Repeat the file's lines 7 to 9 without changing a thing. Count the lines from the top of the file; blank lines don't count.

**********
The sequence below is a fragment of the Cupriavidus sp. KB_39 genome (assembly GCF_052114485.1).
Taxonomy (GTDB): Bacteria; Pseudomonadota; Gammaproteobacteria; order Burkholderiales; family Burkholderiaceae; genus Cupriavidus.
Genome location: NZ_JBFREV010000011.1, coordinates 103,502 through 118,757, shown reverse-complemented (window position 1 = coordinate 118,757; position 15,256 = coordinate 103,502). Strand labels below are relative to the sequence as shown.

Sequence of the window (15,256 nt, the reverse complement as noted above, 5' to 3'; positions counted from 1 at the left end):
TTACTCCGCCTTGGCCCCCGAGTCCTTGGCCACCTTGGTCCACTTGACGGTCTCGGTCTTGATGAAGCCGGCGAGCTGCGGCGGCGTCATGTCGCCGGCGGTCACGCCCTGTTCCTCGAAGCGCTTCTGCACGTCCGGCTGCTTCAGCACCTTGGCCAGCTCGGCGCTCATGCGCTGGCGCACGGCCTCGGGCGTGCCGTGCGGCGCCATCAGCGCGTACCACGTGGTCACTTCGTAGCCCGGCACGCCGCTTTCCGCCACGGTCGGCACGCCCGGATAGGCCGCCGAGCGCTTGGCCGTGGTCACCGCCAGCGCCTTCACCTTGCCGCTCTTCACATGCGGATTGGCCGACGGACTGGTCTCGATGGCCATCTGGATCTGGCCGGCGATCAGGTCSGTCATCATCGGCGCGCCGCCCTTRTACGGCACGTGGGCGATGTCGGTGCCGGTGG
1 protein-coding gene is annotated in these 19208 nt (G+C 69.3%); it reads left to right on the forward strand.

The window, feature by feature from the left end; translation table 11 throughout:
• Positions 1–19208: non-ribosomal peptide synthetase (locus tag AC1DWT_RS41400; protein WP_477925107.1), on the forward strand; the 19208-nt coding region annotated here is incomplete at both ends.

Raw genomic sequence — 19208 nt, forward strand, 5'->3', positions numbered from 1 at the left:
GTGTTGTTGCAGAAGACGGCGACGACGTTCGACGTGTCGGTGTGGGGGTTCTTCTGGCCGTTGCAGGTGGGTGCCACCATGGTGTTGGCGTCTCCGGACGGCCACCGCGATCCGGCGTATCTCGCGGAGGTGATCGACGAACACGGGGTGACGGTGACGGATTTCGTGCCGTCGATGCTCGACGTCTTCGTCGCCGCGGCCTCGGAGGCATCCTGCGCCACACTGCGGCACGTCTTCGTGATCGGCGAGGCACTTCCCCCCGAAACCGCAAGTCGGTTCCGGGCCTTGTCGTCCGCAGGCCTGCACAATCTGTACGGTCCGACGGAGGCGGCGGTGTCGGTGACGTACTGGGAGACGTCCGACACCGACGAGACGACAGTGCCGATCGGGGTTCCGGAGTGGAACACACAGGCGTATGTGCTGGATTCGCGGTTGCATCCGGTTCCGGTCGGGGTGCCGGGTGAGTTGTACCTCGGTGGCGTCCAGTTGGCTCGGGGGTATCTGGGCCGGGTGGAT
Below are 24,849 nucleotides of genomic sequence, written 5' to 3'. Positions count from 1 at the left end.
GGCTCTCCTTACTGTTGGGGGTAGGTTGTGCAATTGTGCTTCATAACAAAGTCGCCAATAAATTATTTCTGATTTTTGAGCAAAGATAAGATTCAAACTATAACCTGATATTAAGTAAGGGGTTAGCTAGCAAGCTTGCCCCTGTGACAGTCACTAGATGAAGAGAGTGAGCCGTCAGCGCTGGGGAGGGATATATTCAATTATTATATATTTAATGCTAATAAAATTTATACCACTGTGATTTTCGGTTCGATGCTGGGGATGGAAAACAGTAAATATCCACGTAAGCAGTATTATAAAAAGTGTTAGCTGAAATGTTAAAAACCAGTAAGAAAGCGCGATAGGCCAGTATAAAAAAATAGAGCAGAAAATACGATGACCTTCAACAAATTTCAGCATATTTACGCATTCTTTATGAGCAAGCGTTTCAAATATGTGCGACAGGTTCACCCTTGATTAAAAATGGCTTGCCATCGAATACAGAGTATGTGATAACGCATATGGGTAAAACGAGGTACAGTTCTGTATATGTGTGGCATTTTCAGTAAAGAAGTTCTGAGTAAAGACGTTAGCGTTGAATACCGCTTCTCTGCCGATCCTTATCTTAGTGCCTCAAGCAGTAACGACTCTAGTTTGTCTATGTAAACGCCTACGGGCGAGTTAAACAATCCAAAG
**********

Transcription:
The window, feature by feature from the left end; translation table 11 throughout:
• Positions 1–19208: non-ribosomal peptide synthetase (locus tag AC1DWT_RS41400; protein WP_477925107.1), on the forward strand; the 19208-nt coding region annotated here is incomplete at both ends.

Raw genomic sequence — 19208 nt, forward strand, 5'->3', positions numbered from 1 at the left: